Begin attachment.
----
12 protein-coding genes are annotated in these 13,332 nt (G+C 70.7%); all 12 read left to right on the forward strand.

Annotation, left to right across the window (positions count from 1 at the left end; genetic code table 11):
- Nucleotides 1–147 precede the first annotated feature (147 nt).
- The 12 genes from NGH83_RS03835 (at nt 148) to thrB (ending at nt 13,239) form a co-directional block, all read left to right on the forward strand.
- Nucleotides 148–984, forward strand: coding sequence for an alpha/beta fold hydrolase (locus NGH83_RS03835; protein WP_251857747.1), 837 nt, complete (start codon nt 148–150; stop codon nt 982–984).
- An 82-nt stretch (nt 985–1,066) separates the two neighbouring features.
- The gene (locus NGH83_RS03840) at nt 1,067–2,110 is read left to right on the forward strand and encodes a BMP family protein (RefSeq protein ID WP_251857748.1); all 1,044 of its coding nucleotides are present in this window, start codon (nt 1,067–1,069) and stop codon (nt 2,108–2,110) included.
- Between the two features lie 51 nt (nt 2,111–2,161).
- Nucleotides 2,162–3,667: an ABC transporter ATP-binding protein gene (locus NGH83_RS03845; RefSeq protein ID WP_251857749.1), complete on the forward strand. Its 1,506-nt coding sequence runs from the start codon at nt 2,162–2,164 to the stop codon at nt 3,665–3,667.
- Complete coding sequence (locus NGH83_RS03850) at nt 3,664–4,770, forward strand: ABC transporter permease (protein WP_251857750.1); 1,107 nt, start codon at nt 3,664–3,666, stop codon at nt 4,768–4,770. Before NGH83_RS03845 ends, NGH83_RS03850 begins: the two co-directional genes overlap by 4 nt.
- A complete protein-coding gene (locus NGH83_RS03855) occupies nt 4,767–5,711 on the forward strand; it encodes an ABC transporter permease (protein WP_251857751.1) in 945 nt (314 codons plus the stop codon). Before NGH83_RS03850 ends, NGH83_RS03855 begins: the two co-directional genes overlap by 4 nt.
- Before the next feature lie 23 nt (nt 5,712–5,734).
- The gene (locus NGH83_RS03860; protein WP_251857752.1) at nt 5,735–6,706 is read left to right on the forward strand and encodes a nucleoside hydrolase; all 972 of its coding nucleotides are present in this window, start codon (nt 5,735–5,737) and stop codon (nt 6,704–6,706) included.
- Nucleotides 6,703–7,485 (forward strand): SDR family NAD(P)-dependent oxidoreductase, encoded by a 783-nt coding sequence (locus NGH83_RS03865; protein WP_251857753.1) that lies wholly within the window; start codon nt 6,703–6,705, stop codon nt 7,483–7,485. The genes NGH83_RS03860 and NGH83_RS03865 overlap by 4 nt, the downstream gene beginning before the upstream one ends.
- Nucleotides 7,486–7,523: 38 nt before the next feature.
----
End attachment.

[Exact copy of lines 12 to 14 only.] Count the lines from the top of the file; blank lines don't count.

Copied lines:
- Before the next feature lie 23 nt (nt 5,712–5,734).
- The gene (locus NGH83_RS03860; protein WP_251857752.1) at nt 5,735–6,706 is read left to right on the forward strand and encodes a nucleoside hydrolase; all 972 of its coding nucleotides are present in this window, start codon (nt 5,735–5,737) and stop codon (nt 6,704–6,706) included.
- Nucleotides 6,703–7,485 (forward strand): SDR family NAD(P)-dependent oxidoreductase, encoded by a 783-nt coding sequence (locus NGH83_RS03865; protein WP_251857753.1) that lies wholly within the window; start codon nt 6,703–6,705, stop codon nt 7,483–7,485. The genes NGH83_RS03860 and NGH83_RS03865 overlap by 4 nt, the downstream gene beginning before the upstream one ends.